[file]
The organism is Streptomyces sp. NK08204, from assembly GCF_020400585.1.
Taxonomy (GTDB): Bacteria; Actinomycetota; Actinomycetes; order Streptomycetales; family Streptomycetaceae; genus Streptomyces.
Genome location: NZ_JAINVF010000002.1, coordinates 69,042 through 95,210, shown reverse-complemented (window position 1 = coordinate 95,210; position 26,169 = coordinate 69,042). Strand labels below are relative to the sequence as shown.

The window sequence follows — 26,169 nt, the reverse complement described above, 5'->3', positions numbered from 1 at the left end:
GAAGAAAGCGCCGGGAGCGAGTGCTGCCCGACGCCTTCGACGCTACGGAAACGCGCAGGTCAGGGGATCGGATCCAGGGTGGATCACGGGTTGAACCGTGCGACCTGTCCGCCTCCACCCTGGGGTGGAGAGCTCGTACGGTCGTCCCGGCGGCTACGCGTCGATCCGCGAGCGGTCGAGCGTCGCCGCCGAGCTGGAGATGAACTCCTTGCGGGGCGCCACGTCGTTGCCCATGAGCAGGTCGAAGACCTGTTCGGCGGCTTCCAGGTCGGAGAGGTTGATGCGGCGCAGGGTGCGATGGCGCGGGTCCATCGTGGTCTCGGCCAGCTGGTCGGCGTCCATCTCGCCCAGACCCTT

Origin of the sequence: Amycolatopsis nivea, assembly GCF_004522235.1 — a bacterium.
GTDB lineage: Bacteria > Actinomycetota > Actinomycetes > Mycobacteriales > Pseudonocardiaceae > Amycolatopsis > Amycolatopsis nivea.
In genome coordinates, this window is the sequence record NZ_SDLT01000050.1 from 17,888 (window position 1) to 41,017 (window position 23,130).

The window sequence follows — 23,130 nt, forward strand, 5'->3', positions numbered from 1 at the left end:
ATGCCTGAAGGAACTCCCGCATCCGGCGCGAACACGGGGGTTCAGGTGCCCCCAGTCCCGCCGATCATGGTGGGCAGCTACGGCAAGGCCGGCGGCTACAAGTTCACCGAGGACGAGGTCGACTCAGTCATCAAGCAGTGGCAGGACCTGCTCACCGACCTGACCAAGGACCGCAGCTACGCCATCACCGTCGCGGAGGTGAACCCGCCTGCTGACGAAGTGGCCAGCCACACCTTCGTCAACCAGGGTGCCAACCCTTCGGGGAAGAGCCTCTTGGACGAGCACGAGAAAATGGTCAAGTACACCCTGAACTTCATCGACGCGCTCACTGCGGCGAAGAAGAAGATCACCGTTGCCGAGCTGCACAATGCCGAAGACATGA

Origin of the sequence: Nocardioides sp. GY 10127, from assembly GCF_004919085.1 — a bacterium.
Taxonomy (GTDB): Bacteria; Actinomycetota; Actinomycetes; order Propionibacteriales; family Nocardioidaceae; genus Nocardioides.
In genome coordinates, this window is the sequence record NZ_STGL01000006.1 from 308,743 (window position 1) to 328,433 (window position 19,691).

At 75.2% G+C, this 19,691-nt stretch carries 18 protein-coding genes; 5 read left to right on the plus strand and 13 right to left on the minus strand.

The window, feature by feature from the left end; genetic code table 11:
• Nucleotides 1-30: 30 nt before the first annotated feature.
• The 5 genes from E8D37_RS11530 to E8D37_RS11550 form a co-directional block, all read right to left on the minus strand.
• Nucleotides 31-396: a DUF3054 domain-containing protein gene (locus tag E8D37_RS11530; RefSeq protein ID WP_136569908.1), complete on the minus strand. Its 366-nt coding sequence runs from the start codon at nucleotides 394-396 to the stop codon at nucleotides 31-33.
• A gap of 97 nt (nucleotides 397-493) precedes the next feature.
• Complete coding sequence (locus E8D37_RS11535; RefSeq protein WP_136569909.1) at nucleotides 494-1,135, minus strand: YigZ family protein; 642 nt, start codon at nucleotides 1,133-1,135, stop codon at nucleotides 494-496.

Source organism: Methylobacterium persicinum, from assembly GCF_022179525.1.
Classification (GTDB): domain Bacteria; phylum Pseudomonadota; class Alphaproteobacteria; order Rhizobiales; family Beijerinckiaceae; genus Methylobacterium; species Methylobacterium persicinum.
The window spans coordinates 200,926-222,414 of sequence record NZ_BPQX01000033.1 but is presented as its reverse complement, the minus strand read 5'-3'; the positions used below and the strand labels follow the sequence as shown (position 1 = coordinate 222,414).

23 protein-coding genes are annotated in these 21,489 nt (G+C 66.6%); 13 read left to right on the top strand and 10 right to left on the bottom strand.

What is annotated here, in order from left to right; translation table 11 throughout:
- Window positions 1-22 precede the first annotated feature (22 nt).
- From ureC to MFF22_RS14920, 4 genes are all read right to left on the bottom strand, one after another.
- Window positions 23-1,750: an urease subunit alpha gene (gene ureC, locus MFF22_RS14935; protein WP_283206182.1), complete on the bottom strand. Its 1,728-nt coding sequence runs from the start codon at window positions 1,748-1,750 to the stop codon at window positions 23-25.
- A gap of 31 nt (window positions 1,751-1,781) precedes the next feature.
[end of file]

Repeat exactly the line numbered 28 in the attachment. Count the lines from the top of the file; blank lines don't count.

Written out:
- Window positions 23-1,750: an urease subunit alpha gene (gene ureC, locus MFF22_RS14935; protein WP_283206182.1), complete on the bottom strand. Its 1,728-nt coding sequence runs from the start codon at window positions 1,748-1,750 to the stop codon at window positions 23-25.